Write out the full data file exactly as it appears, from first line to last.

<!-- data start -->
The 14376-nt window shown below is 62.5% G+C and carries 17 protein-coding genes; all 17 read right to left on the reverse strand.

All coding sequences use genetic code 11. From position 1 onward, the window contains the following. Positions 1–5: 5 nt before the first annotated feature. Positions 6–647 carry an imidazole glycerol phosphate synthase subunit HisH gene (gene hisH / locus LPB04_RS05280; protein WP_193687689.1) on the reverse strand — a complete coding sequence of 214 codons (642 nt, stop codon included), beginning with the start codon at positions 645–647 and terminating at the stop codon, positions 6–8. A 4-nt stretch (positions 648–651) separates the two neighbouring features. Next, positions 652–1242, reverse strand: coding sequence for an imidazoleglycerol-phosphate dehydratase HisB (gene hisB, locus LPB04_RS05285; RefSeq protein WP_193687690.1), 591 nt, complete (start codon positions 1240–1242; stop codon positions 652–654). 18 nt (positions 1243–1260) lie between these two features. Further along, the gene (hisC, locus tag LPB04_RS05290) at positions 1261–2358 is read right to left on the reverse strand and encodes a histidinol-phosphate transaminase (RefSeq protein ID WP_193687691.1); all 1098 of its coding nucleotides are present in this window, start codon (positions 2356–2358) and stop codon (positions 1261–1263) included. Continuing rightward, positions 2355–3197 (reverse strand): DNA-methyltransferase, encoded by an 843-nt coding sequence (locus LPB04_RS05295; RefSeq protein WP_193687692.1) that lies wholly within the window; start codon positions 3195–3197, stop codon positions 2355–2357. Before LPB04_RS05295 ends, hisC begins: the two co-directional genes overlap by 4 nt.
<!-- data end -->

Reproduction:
The 14376-nt window shown below is 62.5% G+C and carries 17 protein-coding genes; all 17 read right to left on the reverse strand.

All coding sequences use genetic code 11. From position 1 onward, the window contains the following. Positions 1–5: 5 nt before the first annotated feature. Positions 6–647 carry an imidazole glycerol phosphate synthase subunit HisH gene (gene hisH / locus LPB04_RS05280; protein WP_193687689.1) on the reverse strand — a complete coding sequence of 214 codons (642 nt, stop codon included), beginning with the start codon at positions 645–647 and terminating at the stop codon, positions 6–8. A 4-nt stretch (positions 648–651) separates the two neighbouring features. Next, positions 652–1242, reverse strand: coding sequence for an imidazoleglycerol-phosphate dehydratase HisB (gene hisB, locus LPB04_RS05285; RefSeq protein WP_193687690.1), 591 nt, complete (start codon positions 1240–1242; stop codon positions 652–654). 18 nt (positions 1243–1260) lie between these two features. Further along, the gene (hisC, locus tag LPB04_RS05290) at positions 1261–2358 is read right to left on the reverse strand and encodes a histidinol-phosphate transaminase (RefSeq protein ID WP_193687691.1); all 1098 of its coding nucleotides are present in this window, start codon (positions 2356–2358) and stop codon (positions 1261–1263) included. Continuing rightward, positions 2355–3197 (reverse strand): DNA-methyltransferase, encoded by an 843-nt coding sequence (locus LPB04_RS05295; RefSeq protein WP_193687692.1) that lies wholly within the window; start codon positions 3195–3197, stop codon positions 2355–2357. Before LPB04_RS05295 ends, hisC begins: the two co-directional genes overlap by 4 nt.